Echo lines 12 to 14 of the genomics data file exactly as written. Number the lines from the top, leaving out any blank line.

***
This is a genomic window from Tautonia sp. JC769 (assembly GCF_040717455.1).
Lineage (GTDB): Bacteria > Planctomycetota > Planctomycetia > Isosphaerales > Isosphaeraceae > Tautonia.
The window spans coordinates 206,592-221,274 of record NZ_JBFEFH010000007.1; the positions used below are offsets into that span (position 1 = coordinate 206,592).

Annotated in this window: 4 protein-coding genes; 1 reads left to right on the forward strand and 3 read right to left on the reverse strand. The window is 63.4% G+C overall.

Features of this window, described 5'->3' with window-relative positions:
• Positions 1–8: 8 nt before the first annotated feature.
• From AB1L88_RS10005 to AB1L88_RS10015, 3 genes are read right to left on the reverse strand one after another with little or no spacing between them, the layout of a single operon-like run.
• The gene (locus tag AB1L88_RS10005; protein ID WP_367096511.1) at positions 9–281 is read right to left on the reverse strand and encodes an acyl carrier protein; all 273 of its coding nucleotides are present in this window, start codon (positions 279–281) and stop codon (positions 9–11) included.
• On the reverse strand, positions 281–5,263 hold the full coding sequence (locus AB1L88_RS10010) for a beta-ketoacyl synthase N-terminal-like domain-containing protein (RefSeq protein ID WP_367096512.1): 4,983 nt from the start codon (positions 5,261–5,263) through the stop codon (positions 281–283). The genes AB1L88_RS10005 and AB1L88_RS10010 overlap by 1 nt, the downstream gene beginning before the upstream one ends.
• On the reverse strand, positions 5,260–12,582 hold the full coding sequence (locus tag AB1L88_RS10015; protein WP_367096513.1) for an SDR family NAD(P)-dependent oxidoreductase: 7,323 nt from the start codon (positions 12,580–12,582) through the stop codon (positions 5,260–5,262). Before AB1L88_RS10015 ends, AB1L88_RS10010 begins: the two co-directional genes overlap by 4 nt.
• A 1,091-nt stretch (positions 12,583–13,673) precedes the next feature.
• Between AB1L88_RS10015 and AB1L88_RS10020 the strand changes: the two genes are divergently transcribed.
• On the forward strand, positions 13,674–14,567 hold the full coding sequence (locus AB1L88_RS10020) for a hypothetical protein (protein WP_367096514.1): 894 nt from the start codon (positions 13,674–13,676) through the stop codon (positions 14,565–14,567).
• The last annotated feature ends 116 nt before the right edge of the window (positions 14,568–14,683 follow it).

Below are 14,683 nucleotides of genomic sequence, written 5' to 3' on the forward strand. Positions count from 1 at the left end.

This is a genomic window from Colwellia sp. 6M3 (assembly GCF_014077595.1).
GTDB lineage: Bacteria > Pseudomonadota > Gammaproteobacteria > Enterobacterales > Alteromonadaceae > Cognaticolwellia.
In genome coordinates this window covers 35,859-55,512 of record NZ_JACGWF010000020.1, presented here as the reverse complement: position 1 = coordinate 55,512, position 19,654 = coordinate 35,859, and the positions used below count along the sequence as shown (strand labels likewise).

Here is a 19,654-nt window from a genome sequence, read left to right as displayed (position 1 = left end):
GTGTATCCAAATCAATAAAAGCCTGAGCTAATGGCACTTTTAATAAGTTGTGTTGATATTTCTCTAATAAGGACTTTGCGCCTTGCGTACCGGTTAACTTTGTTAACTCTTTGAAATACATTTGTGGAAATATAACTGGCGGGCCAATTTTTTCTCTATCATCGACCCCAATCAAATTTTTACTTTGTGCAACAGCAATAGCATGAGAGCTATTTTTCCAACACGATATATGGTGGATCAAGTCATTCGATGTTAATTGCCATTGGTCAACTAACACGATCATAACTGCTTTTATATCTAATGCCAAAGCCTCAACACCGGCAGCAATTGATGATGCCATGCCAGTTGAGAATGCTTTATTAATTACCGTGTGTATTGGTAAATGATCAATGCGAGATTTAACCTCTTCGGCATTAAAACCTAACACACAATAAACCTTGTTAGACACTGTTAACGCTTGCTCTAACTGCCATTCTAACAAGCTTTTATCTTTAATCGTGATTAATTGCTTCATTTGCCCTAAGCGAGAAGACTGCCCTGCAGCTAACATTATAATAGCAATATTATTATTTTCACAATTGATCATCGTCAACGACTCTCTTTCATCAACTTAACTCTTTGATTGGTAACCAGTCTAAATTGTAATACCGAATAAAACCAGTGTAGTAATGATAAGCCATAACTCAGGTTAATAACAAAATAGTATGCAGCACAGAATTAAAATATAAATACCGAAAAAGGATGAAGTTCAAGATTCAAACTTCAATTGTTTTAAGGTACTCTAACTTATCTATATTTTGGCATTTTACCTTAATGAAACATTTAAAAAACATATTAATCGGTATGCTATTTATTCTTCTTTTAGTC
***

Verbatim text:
• Between AB1L88_RS10015 and AB1L88_RS10020 the strand changes: the two genes are divergently transcribed.
• On the forward strand, positions 13,674–14,567 hold the full coding sequence (locus AB1L88_RS10020) for a hypothetical protein (protein WP_367096514.1): 894 nt from the start codon (positions 13,674–13,676) through the stop codon (positions 14,565–14,567).
• The last annotated feature ends 116 nt before the right edge of the window (positions 14,568–14,683 follow it).